Sunday, December 26, 2010

Having Chickens Really Makes You Think...

...about food consumption in an entirely new light. Like so many folks out there today, we got chickens as part of an ideal: living more sustainably than we have been. Raising chickens, as part of that scenario, is one of our first steps toward that ideal. We planned to raise healthy happy chickens, consume their eggs, gift or sell what we do not need, and use their poop to feed our garden.

So far so good, or more like, so far, so great. But we haven't gotten to the part where we need to cull the flock to make room for new layers. Hopefully we'll get right with that process when the time comes. Meanwhile, however, these little ladies have really made me think hard about the volume of meat I consume. When our flock consisted of 11 hens, I calculated how far their meat would last to feed our family. Simply put, not all that long. There is almost always some kind of meat, albeit it locally and organically raised, in one of our daily meals.  So the dialog began: how long could we really make 11 hens last after they were processed and in our freezer? First off, meat would have to NOT be the main course so it's "table life" was extended. At the end of the spectrum there is always chicken soup, but in between, the meals should be primarily vegetable based, with a little chicken sprinkled in for good measure. After all, there is much less in the way of energy and overall resources expended in raising vegetables, just for starters. Then there is the health factor; meat is good, but in smaller portions than mainstream America ingests it. If we're really conscious of our eating habits, we could likely get 5 or even 6 meals from one hen. So stretching that out, maybe sandwiching in a day of vegetarianism in there somewhere, we'd get a week of sustenance from one chicken. With 11 hens, that's a whopping total of under 3 months. I really wonder if we could do it?

I found this poster on-line this morning. It reflects these latest musings. It's got design roots in the revolutionary style of the '30s social movement and the message itself speaks directly to the social revolution of our time: grow your own, do it organically. And for me, the subtext is: eat less meat! If you want one of your very own, follow this link to the Portland artist's Etsy Store:

Chicken Giving

Our Homely Little Barred Rock (We're Disappointed That We'll Never Find Out If She's Really a Dwarf or Will Grow Into That BIG Head)

He & She Barred Rocks
The opportunity to help a neighbor's friend presented itself yesterday. The chickens were free ranging out in the street again and he came across to let us know there was a new dog out and about and it may not be safe for a chicken. After chatting a bit we learned that his friend had recently lost his only hen leaving his rooster despondent, wondering away from home. He asked if he could buy one of our leghorns to give to the lonely rooster. After a few minutes of debate about whether or not it would be OK to separate one of our spoiled girls we decided that this opportunity presented itself to us to help someone else (or someone's rooster) and perhaps that was no coincidence. We offered up any or all of our older girls, gratis, thinking maybe they'd be better off going as a package. He really only needed one, and decided quickly on the one barred rock. So off she went, hopefully to as nice a home as she'd had the short time she was here.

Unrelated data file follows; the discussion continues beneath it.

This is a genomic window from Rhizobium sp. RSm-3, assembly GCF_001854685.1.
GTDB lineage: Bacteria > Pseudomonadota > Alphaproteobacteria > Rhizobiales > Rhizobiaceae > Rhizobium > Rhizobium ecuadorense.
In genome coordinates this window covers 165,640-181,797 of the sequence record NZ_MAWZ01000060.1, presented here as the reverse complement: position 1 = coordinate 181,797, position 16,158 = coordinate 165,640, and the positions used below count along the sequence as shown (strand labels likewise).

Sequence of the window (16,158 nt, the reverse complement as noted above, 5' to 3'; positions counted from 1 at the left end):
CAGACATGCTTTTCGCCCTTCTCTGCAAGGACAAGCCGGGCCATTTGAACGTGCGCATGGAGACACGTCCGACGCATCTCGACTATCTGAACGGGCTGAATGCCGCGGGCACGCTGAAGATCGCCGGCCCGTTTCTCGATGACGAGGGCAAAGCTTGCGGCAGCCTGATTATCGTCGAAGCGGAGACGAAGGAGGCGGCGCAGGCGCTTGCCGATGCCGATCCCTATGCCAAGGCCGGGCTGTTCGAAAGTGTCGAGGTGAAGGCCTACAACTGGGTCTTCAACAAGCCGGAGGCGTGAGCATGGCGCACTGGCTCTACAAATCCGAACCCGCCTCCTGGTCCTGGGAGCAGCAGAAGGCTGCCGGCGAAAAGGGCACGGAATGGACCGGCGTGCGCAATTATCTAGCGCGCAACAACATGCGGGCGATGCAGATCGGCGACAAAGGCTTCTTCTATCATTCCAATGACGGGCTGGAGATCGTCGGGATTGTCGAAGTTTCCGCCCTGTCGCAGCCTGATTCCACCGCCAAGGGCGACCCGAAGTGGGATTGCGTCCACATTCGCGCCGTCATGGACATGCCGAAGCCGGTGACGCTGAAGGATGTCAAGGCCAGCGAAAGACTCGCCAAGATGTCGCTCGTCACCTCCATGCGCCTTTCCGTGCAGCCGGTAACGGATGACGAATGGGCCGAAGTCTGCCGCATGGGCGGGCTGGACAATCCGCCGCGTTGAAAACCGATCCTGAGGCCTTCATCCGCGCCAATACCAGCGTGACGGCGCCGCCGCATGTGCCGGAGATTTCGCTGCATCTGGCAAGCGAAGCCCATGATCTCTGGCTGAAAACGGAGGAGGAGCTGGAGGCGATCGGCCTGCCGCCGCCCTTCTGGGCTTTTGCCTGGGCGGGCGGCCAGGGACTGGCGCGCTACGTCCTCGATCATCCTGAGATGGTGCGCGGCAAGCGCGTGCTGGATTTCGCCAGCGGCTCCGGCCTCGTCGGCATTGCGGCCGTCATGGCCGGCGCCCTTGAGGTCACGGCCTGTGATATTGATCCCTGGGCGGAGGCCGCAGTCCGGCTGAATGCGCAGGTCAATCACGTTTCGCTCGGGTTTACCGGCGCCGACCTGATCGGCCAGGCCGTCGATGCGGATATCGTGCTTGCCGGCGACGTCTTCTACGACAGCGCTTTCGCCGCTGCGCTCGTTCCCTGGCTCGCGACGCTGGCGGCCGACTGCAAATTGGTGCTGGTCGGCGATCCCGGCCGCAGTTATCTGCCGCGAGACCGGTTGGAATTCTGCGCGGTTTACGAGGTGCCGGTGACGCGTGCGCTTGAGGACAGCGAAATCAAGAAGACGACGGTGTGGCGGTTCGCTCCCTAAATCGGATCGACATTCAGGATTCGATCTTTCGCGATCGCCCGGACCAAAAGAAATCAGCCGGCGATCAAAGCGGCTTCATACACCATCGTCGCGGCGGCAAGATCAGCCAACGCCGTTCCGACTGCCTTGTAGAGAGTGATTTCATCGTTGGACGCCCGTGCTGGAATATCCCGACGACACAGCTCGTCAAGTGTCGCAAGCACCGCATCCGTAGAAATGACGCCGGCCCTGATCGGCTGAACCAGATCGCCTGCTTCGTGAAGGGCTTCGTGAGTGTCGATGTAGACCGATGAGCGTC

Saturday, December 25, 2010

Humboldt Hens: Christmas Present From A Leghorn, The Gift of Eggs

Humboldt Hens: Christmas Present From A Leghorn, The Gift of Eggs

Christmas Present From A Leghorn, The Gift of Eggs

What a beautiful present from one of our four Leghorns. I believe in Christmas elves, and in this case, I'm wondering if an elf or ostrich snuck into the hen house and deposited this humongous gift. Photos don't do it justice, it's about 1/3 larger than any of the other eggs. The egg carton won't even close! Don't know if this is an anomaly or if we can expect more colossal deposits in the future. Either way I feel for the hen who laid this one.

Today is the first day one of the chickens decided to come check out our pantry. Maybe she feels that since she left us a nice gift she's now entitled to house privileges?

It's been an egg-stravaganza here lately and we've been able to gift 4 dozen eggs so far and still have plenty for everyday use.

Saturday, December 18, 2010

You Can Teach an Old Chick New Tricks: Cleaning and Storing Chicken Eggs

All but one of the young ladies are now laying. We have us here an egg bonanza which means that the task of figuring out safe cleaning and storage is at hand.

My first few eggs with little streaks of, we'll call it dirt, sent me to the sink to run cold water over them to make them look perfect...practice for the  possibly of someday selling them to the local natural food store. It didn't work too well, so off to the internet I went looking for the wisdom of the masses who have gone before. Ag universities, including UC Davis have weighed in with the "no water" technique. Because eggs by nature have a protective layer of protein, or "bloom" on the outside of the shell, water is actually not a good idea as it rinses this right down the drain leaving the egg susceptible to the harsh world beyond the shell. Since the shell itself is porous, it can actually drive bacteria into the egg thereby nicely defeating the original purpose. It also speeds up the loss of moisture from the egg, so really, it's a no no. The best method seems to be prevention: keeping nest boxes clean and collect eggs frequently. Most of the girls lay in the early hours of the day so two morning collections seems to do the trick. If the eggs do get dirty gently brushing the shell off in spots where it is soiled with a plastic kitchen scrubby works. I've read sand paper, or a plastic toothbrush, used solely for this purpose will take care of business also. Sand paper seems a bit harsh to me but with fine enough grit maybe I'm being too harshly myself.